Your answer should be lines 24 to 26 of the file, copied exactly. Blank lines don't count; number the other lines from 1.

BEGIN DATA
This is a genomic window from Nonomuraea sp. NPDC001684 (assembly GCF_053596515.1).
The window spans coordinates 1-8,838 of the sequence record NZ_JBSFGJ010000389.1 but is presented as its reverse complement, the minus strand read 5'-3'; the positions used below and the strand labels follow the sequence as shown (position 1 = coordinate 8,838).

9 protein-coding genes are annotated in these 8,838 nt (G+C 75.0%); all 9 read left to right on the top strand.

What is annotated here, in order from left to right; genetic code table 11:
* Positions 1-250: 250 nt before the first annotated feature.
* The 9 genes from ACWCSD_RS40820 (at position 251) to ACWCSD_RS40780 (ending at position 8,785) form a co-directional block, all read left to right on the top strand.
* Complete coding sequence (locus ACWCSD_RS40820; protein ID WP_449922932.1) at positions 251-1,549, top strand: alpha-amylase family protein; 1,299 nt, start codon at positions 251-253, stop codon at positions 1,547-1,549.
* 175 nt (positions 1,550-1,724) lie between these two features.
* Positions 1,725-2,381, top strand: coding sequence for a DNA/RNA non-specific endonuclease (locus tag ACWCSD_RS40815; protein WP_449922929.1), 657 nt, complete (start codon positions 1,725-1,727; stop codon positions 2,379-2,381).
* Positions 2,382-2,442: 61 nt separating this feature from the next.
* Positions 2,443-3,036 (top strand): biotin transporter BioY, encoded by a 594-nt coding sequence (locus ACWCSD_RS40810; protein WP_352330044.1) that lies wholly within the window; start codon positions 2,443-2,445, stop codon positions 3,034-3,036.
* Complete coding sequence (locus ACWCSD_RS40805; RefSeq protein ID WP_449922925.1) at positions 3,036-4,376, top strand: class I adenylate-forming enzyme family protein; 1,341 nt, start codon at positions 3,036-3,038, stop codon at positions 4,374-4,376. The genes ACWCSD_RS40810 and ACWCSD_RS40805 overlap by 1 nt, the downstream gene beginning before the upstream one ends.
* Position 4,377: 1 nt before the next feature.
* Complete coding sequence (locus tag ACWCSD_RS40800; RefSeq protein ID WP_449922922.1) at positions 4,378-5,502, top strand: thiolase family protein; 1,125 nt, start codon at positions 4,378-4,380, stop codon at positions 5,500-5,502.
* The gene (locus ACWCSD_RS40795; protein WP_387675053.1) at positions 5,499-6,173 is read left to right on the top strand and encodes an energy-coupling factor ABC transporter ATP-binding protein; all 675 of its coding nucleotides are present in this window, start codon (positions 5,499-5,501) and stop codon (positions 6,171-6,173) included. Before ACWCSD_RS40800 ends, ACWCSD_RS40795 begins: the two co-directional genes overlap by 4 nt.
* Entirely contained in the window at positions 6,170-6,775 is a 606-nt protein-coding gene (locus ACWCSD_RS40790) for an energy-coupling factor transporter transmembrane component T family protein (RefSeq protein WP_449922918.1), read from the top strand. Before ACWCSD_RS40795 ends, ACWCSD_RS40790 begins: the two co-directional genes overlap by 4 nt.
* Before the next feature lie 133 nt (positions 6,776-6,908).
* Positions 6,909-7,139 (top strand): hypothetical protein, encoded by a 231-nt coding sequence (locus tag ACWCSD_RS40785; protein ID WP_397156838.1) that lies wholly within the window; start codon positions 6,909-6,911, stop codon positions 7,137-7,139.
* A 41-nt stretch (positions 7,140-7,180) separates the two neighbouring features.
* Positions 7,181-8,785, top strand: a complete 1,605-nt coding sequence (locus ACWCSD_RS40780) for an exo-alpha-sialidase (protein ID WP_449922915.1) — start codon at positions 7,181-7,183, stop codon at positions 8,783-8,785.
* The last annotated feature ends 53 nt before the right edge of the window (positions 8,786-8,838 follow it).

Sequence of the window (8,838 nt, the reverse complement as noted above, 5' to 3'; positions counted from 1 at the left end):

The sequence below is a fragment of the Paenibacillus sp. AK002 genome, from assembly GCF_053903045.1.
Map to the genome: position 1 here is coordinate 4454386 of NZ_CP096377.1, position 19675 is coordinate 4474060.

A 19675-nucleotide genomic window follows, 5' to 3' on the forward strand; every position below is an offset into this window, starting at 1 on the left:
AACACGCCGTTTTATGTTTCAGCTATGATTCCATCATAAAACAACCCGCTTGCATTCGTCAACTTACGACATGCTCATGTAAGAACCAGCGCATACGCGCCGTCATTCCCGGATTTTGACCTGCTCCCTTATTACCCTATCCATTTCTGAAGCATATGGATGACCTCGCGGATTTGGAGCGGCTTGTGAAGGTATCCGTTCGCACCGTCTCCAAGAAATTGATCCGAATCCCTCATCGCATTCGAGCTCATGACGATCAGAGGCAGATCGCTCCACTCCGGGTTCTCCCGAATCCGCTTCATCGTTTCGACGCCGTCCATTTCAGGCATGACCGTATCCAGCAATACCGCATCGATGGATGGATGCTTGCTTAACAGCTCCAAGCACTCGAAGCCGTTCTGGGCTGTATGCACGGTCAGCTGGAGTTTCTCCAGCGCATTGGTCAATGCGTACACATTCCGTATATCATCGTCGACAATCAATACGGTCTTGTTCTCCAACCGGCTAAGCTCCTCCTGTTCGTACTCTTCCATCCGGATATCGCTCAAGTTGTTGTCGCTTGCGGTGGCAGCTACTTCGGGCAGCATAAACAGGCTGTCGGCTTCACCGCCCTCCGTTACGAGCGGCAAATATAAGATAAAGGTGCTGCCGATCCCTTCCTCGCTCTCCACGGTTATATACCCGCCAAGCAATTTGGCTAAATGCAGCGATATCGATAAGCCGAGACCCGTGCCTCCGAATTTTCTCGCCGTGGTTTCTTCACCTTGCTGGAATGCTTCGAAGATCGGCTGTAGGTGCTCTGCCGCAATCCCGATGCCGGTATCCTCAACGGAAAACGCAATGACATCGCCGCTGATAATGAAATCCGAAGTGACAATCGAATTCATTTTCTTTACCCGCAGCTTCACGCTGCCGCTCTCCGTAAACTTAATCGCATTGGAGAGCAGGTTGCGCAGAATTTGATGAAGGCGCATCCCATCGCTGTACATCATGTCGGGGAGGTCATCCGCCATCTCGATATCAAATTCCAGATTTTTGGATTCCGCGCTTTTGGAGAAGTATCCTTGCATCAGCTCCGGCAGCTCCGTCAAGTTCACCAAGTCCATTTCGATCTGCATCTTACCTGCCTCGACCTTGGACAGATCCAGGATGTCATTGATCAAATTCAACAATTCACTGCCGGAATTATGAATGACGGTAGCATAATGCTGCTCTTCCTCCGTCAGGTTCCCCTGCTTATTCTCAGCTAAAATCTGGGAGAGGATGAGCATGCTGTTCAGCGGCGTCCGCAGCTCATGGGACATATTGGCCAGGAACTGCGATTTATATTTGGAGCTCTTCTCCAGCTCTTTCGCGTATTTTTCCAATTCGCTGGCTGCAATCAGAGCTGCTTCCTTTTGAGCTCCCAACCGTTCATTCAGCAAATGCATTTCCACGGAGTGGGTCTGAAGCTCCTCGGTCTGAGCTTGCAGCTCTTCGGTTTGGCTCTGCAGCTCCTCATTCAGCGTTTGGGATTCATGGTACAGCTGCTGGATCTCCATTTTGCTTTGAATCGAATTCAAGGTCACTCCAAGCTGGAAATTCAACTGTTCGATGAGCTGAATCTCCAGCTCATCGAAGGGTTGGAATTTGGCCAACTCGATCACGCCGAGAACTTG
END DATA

Map to the genome: position 1 here is coordinate 4454386 of NZ_CP096377.1, position 19675 is coordinate 4474060.

A 19675-nucleotide genomic window follows, 5' to 3' on the forward strand; every position below is an offset into this window, starting at 1 on the left:
AACACGCCGTTTTATGTTTCAGCTATGATTCCATCATAAAACAACCCGCTTGCATTCGTCAACTTACGACATGCTCATGTAAGAACCAGCGCATACGCGCCGTCATTCCCGGATTTTGACCTGCTCCCTTATTACCCTATCCATTTCTGAAGCATATGGATGACCTCGCGGATTTGGAGCGGCTTGTGAAGGTATCCGTTCGCACCGTCTCCAAGAAATTGATCCGAATCCCTCATCGCATTCGAGCTCATGACGATCAGAGGCAGATCGCTCCACTCCGGGTTCTCCCGAATCCGCTTCATCGTTTCGACGCCGTCCATTTCAGGCATGACCGTATCCAGCAATACCGCATCGATGGATGGATGCTTGCTTAACAGCTCCAAGCACTCGAAGCCGTTCTGGGCTGTATGCACGGTCAGCTGGAGTTTCTCCAGCGCATTGGTCAATGCGTACACATTCCGTATATCATCGTCGACAATCAATACGGTCTTGTTCTCCAACCGGCTAAGCTCCTCCTGTTCGTACTCTTCCATCCGGATATCGCTCAAGTTGTTGTCGCTTGCGGTGGCAGCTACTTCGGGCAGCATAAACAGGCTGTCGGCTTCACCGCCCTCCGTTACGAGCGGCAAATATAAGATAAAGGTGCTGCCGATCCCTTCCTCGCTCTCCACGGTTATATACCCGCCAAGCAATTTGGCTAAATGCAGCGATATCGATAAGCCGAGACCCGTGCCTCCGAATTTTCTCGCCGTGGTTTCTTCACCTTGCTGGAATGCTTCGAAGATCGGCTGTAGGTGCTCTGCCGCAATCCCGATGCCGGTATCCTCAACGGAAAACGCAATGACATCGCCGCTGATAATGAAATCCGAAGTGACAATCGAATTCATTTTCTTTACCCGCAGCTTCACGCTGCCGCTCTCCGTAAACTTAATCGCATTGGAGAGCAGGTTGCGCAGAATTTGATGAAGGCGCATCCCATCGCTGTACATCATGTCGGGGAGGTCATCCGCCATCTCGATATCAAATTCCAGATTTTTGGATTCCGCGCTTTTGGAGAAGTATCCTTGCATCAGCTCCGGCAGCTCCGTCAAGTTCACCAAGTCCATTTCGATCTGCATCTTACCTGCCTCGACCTTGGACAGATCCAGGATGTCATTGATCAAATTCAACAATTCACTGCCGGAATTATGAATGACGGTAGCATAATGCTGCTCTTCCTCCGTCAGGTTCCCCTGCTTATTCTCAGCTAAAATCTGGGAGAGGATGAGCATGCTGTTCAGCGGCGTCCGCAGCTCATGGGACATATTGGCCAGGAACTGCGATTTATATTTGGAGCTCTTCTCCAGCTCTTTCGCGTATTTTTCCAATTCGCTGGCTGCAATCAGAGCTGCTTCCTTTTGAGCTCCCAACCGTTCATTCAGCAAATGCATTTCCACGGAGTGGGTCTGAAGCTCCTCGGTCTGAGCTTGCAGCTCTTCGGTTTGGCTCTGCAGCTCCTCATTCAGCGTTTGGGATTCATGGTACAGCTGCTGGATCTCCATTTTGCTTTGAATCGAATTCAAGGTCACTCCAAGCTGGAAATTCAACTGTTCGATGAGCTGAATCTCCAGCTCATCGAAGGGTTGGAATTTGGCCAACTCGATCACGCCGAGAACTTG